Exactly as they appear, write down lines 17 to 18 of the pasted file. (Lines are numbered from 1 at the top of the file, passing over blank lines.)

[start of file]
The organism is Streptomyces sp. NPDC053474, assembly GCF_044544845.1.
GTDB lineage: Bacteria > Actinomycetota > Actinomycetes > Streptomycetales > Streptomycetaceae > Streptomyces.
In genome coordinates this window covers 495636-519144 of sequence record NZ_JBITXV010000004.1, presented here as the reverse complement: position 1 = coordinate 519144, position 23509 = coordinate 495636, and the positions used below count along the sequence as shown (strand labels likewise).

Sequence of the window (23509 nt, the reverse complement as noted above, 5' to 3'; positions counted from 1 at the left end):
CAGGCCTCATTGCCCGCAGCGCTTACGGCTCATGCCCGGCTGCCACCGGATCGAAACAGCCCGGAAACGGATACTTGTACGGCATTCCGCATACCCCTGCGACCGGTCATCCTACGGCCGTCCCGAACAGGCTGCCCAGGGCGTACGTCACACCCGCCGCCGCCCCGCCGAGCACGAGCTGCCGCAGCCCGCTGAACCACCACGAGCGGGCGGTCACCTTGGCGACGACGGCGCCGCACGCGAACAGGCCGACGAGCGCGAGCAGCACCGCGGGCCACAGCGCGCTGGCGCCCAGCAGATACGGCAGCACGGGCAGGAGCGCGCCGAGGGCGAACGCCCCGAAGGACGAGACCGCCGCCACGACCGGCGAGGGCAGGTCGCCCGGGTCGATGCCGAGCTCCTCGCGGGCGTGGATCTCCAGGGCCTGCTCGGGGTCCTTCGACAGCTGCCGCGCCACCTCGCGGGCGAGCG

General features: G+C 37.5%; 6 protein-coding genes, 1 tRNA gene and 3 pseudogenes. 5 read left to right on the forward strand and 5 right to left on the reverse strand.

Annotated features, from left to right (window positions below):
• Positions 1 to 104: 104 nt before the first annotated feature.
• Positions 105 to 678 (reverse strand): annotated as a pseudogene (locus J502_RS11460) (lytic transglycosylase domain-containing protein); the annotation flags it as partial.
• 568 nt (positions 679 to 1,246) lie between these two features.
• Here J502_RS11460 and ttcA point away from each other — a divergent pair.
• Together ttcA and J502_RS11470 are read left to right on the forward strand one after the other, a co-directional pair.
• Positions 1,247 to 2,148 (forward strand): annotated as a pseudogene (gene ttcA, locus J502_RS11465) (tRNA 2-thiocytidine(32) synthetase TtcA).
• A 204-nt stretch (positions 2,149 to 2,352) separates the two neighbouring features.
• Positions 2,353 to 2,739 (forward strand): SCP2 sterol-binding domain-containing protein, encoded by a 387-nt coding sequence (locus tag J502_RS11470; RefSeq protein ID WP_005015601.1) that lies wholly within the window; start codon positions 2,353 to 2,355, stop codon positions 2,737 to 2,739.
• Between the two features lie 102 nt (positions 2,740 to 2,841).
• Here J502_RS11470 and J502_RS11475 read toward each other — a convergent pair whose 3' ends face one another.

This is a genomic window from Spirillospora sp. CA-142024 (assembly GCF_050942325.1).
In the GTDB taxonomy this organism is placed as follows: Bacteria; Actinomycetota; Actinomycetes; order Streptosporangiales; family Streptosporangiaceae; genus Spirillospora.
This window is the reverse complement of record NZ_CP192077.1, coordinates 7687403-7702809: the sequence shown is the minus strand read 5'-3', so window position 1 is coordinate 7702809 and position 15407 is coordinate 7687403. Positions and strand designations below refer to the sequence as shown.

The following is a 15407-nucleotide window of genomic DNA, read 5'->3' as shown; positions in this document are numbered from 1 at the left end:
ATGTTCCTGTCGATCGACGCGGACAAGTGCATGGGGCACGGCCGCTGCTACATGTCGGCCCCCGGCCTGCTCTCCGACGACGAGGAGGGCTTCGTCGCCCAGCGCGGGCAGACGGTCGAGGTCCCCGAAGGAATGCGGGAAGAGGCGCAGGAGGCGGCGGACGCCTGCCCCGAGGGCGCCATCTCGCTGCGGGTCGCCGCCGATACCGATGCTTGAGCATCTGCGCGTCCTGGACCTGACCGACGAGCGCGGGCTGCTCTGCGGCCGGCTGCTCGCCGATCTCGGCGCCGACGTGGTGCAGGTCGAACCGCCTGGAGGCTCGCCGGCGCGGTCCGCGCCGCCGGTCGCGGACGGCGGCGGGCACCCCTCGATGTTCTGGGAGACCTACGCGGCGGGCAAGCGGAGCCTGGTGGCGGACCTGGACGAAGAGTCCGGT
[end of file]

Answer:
• Here J502_RS11470 and J502_RS11475 read toward each other — a convergent pair whose 3' ends face one another.

This is a genomic window from Spirillospora sp. CA-142024 (assembly GCF_050942325.1).